|Publication number||US7331221 B2|
|Application number||US 11/353,655|
|Publication date||Feb 19, 2008|
|Filing date||Feb 13, 2006|
|Priority date||Feb 13, 2006|
|Also published as||EP1818228A2, EP1818228A3, US20070186636|
|Publication number||11353655, 353655, US 7331221 B2, US 7331221B2, US-B2-7331221, US7331221 B2, US7331221B2|
|Inventors||Robert W. Wise, Shawn Gao|
|Original Assignee||Robert W. Wise|
|Export Citation||BiBTeX, EndNote, RefMan|
|Patent Citations (41), Non-Patent Citations (15), Referenced by (6), Classifications (5), Legal Events (9)|
|External Links: USPTO, USPTO Assignment, Espacenet|
1. Field of the Invention
The present invention relates to inflation control devices. More particularly, the invention concerns a portable computer-driven apparatus for inflating an object to a desired pressure while accurately measuring the inflation pressure.
2. Description of the Related Art
As long as there have been inflatable devices, there has been a need for machines to inflate them. In today's market there are many different inflatable contraptions to inflate sports balls, supplemental restraint systems, air mattresses, automotive shocks, vehicle tires, surgical blankets, balloons, tents, and other inflatable objects. Although the inflation medium is typically air, other substances are sometimes used, with nitrogen being one example.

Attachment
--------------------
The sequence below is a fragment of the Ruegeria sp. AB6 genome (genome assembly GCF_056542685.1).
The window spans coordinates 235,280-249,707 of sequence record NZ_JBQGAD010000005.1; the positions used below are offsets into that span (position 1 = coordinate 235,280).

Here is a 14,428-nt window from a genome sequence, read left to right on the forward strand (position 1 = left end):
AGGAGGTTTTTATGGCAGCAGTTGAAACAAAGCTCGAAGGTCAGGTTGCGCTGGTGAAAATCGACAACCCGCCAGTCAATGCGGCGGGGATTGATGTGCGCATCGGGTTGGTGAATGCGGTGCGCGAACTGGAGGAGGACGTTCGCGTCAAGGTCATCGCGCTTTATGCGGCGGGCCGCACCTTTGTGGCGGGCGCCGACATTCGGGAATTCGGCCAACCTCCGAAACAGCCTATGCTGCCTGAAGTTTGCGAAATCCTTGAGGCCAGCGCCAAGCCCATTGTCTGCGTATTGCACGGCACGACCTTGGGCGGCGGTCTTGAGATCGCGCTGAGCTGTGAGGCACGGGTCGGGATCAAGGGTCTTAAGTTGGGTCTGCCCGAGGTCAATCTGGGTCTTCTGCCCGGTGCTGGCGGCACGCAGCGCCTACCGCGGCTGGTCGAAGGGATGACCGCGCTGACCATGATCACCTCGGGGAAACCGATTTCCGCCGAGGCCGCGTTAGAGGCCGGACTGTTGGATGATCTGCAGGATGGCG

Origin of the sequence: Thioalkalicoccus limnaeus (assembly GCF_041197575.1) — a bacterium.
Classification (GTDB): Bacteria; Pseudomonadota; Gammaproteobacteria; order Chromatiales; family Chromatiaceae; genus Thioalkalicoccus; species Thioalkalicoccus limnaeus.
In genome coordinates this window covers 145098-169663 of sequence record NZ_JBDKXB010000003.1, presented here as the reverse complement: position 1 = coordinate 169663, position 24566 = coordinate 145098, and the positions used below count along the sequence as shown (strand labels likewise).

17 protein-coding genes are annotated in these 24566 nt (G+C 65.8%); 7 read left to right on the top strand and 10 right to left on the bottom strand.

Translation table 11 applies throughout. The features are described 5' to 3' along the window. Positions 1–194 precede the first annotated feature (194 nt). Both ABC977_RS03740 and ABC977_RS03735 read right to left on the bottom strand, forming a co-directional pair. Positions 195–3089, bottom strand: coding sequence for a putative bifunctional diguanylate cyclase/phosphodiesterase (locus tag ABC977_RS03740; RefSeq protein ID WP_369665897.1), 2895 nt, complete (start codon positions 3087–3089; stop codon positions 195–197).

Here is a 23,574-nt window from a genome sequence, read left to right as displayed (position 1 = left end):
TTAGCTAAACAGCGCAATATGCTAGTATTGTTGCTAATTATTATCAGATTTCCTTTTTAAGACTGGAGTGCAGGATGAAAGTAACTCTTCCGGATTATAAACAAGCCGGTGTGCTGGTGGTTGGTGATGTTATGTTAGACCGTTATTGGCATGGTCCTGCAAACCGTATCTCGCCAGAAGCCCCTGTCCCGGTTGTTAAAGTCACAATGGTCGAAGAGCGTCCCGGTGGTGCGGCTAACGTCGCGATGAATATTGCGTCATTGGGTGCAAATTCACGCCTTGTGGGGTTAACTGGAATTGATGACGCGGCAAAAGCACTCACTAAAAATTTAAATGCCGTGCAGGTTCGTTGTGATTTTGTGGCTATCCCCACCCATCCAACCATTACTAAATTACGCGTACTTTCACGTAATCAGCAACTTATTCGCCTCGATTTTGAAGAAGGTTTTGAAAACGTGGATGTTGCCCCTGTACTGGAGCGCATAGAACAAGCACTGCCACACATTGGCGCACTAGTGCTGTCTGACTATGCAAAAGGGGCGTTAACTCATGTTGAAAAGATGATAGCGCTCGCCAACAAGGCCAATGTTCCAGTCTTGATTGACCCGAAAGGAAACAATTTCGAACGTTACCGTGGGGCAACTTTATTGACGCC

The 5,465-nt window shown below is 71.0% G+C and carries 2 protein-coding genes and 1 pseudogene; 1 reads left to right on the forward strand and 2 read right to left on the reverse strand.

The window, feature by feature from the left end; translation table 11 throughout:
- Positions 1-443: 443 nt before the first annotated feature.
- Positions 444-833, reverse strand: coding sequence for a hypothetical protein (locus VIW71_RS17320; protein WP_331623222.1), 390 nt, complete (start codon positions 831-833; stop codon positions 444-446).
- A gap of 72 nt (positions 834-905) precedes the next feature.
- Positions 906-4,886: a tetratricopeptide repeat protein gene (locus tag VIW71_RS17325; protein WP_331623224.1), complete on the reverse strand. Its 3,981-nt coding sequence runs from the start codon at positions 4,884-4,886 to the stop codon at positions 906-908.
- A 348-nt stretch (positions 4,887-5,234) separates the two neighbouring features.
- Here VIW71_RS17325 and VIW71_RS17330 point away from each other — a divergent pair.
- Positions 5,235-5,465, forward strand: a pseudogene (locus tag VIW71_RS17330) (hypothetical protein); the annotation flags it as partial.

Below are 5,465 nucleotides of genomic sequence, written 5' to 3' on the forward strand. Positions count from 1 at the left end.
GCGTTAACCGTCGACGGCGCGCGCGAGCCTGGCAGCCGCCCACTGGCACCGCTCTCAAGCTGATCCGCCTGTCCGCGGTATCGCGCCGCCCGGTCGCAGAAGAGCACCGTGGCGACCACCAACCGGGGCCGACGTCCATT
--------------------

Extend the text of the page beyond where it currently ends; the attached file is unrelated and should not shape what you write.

There are probably more devices for inflating vehicle tires than any other inflatable item, since by sheer numbers, automobile, truck, and bicycle tires are probably the most common inflatable items in existence. Most rudimentary of all these devices is the simple hand or foot operated pump. Coupled with the separate act of hand-checking tire pressure with a manual tire gauge, this seems to provide a complete solution for many. A more advanced approach employs an air compressor machine to avoid the labor of the hand or foot-operated pump. For some people, these traditional approaches are cumbersome and time consuming, however, requiring the user to repeatedly switch back/forth between the acts of inflating and then measuring pressure.